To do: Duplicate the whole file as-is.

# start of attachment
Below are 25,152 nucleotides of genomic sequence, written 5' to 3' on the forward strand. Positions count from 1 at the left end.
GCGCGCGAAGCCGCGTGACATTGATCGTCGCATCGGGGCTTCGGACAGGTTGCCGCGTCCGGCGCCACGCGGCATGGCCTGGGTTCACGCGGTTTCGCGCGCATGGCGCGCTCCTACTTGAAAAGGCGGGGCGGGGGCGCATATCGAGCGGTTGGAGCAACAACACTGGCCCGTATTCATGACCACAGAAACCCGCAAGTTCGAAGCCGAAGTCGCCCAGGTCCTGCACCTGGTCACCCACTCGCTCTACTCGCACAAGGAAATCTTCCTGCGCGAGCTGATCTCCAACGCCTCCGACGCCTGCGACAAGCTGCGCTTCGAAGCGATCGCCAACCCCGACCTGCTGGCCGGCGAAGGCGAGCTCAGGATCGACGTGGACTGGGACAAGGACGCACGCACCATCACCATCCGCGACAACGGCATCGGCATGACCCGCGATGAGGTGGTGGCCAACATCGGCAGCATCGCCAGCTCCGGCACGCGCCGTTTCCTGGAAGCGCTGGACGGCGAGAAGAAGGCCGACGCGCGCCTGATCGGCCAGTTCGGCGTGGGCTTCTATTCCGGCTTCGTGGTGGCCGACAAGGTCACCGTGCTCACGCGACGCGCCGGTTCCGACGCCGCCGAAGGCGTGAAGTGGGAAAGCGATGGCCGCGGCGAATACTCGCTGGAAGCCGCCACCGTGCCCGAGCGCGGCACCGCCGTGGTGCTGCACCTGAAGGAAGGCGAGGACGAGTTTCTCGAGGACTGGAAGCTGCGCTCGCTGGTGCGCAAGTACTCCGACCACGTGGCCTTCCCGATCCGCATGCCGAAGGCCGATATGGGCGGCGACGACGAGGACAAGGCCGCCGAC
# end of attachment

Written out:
Below are 25,152 nucleotides of genomic sequence, written 5' to 3' on the forward strand. Positions count from 1 at the left end.
GCGCGCGAAGCCGCGTGACATTGATCGTCGCATCGGGGCTTCGGACAGGTTGCCGCGTCCGGCGCCACGCGGCATGGCCTGGGTTCACGCGGTTTCGCGCGCATGGCGCGCTCCTACTTGAAAAGGCGGGGCGGGGGCGCATATCGAGCGGTTGGAGCAACAACACTGGCCCGTATTCATGACCACAGAAACCCGCAAGTTCGAAGCCGAAGTCGCCCAGGTCCTGCACCTGGTCACCCACTCGCTCTACTCGCACAAGGAAATCTTCCTGCGCGAGCTGATCTCCAACGCCTCCGACGCCTGCGACAAGCTGCGCTTCGAAGCGATCGCCAACCCCGACCTGCTGGCCGGCGAAGGCGAGCTCAGGATCGACGTGGACTGGGACAAGGACGCACGCACCATCACCATCCGCGACAACGGCATCGGCATGACCCGCGATGAGGTGGTGGCCAACATCGGCAGCATCGCCAGCTCCGGCACGCGCCGTTTCCTGGAAGCGCTGGACGGCGAGAAGAAGGCCGACGCGCGCCTGATCGGCCAGTTCGGCGTGGGCTTCTATTCCGGCTTCGTGGTGGCCGACAAGGTCACCGTGCTCACGCGACGCGCCGGTTCCGACGCCGCCGAAGGCGTGAAGTGGGAAAGCGATGGCCGCGGCGAATACTCGCTGGAAGCCGCCACCGTGCCCGAGCGCGGCACCGCCGTGGTGCTGCACCTGAAGGAAGGCGAGGACGAGTTTCTCGAGGACTGGAAGCTGCGCTCGCTGGTGCGCAAGTACTCCGACCACGTGGCCTTCCCGATCCGCATGCCGAAGGCCGATATGGGCGGCGACGACGAGGACAAGGCCGCCGAC